Fundamental motor skills are common movement patterns which are used as the building blocks for more complex tasks and sport specific skills. These skills are routinely developed in a sequential manner and as a result, children must be given the opportunity to develop them for future acquisition of higher level skills. Unfortunately, children who don’t master these skills are often less able and willing to persist with the learning process of more complex motor skills and will inevitably avoid social situations that risk public failure and potential embarrassment. This was directly seen in the article “Childhood Motor Skill Proficiency as a Predictor of Adolescent Physical Activity” written by (Barnett et al, 2009). Where they found “Object control proficient children were more likely to become active adolescents” (Barnett et al, 2009). Motor skill development should be a key strategy in childhood interventions aiming to promote long-term physical activity” (Barnett et al, 2009).
When looking at one’s progression of motor skills, you must take into account the activities the child performs most regularly. Obviously the more you practice a skill, the more advanced you will be at that skill and the more likely you are to develop complex and sports specific skills in this area. Conversely, if an activity is foreign, you would naturally find it difficult to master.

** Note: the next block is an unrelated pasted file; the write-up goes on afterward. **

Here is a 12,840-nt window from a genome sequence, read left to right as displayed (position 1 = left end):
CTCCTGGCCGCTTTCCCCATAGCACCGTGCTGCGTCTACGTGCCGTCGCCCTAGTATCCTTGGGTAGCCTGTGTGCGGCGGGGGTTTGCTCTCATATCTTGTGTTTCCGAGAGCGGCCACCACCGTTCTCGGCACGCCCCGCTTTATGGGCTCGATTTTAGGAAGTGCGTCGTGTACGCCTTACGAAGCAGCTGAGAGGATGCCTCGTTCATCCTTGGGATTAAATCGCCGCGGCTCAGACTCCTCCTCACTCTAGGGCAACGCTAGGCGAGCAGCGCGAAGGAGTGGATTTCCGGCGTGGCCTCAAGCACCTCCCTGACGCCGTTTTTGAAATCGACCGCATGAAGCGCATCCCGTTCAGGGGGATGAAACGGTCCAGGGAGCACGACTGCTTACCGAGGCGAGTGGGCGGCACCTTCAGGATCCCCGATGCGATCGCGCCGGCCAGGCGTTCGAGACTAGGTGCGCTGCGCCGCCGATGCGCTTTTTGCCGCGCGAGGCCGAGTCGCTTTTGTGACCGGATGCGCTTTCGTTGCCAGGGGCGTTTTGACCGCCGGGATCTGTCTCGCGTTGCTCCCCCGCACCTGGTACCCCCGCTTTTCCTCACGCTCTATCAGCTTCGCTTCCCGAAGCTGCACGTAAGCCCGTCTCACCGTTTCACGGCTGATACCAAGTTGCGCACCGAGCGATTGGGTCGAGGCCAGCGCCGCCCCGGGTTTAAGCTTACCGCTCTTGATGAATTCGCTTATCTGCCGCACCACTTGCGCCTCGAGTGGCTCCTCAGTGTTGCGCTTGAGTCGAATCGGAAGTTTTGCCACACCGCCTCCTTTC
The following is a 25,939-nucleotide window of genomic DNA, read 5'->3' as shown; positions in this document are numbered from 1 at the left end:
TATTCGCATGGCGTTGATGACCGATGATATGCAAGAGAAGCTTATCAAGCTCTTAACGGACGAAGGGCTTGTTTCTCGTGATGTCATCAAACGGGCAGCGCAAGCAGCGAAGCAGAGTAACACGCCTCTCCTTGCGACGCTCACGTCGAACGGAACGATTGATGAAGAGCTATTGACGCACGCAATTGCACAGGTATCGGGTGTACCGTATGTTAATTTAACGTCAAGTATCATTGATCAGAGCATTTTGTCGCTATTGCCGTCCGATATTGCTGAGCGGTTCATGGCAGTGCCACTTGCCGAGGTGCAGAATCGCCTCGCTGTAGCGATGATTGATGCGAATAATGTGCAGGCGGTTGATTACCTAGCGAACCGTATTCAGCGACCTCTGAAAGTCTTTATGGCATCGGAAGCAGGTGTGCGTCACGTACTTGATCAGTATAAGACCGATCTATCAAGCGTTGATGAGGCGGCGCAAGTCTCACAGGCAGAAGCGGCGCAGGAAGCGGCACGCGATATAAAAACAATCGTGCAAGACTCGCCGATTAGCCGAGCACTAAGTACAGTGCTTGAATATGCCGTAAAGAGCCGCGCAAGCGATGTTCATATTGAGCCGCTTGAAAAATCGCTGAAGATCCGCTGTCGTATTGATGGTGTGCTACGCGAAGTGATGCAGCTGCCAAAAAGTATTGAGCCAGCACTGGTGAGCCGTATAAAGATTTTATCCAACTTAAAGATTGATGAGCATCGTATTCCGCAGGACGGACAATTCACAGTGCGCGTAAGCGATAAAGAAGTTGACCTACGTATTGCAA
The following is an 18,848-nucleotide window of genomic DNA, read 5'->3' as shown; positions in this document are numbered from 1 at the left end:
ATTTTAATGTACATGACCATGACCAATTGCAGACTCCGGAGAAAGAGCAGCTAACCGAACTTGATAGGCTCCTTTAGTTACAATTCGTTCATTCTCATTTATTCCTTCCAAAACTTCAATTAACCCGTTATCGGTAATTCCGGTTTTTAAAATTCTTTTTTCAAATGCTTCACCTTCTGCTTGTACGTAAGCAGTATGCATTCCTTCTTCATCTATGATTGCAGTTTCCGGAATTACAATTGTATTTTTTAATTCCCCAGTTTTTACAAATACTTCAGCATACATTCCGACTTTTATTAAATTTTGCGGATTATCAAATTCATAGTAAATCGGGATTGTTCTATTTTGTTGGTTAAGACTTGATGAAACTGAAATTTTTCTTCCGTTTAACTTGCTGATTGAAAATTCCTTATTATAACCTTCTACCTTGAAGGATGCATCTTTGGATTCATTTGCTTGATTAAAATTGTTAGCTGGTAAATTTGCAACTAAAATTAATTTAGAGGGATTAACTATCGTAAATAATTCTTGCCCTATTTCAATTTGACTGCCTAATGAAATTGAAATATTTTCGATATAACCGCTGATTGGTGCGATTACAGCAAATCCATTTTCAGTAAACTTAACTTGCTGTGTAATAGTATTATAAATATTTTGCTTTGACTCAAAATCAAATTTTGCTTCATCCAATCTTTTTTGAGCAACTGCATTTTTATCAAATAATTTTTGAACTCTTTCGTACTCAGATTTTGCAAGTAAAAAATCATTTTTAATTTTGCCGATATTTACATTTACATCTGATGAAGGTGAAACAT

Now looking towards those individuals that are lucky enough to be good at all sports. I believe in these situations they have built a solid foundation of motor skills at a young age. This framework allows them to adapt these skills to the game they are playing. Naturally, you would expect a tennis player to be able to modify their skill set to table tennis or squash. However, when looking at a soccer player, you would expect them to find it harder to cross over and kick an Australian rules football. Soccer players are more than capable kicking a ball, but they haven’t developed the skill of guiding the ball from hand to foot as this is not a requirement to their sport (apart from a goalkeeper). Resulting in a variant ball drop which produces variability and reduced accuracy. Likewise, you would expect a netballer to be able to pick up another throwing and catching sport a lot easier than a gymnast, runner or soccer player. This flexibility is simply due to the time spent building the fundamental motor skills which can then be adapted to alternative sport specific skills.
I think the big difference between being sufficient and able to play a sport and mastering it should be noted. We have looked at soccer as an example. When looking deeper into the skills required yes one can learn to dribble the ball, but the progression and control of this skill is endless. This is also true with the art of kicking a ball. It is one thing to kick a ball it is another when looking at the control and accuracy some of the best players in the world possess.
Overall the saying is true “practice makes perfect” the more repetitions you perform a task; the stronger the neural pathway becomes and the better you can adjust to natural variation to that task or the environment. Obviously, we all don’t have the ability to start tennis as a toddler like Djokovic and become number one in the world as there are some natural ability and physical attributes / genetics that influence your potential.
Barnett, L, van Beurden, E, Morgan, P, Brooks, L & Beard, J 2009. ‘Childhood Motor Skill Proficiency as a Predictor of Adolescent Physical Activity’ Journal of Adolescent Health, vol. 44, no. 3, pp. 252-259.
Department Of Education Victoria 1996, Fundamental Motor Skills: A Manual for Classroom Teachers, Community Information Service, Melbourne, Australia.
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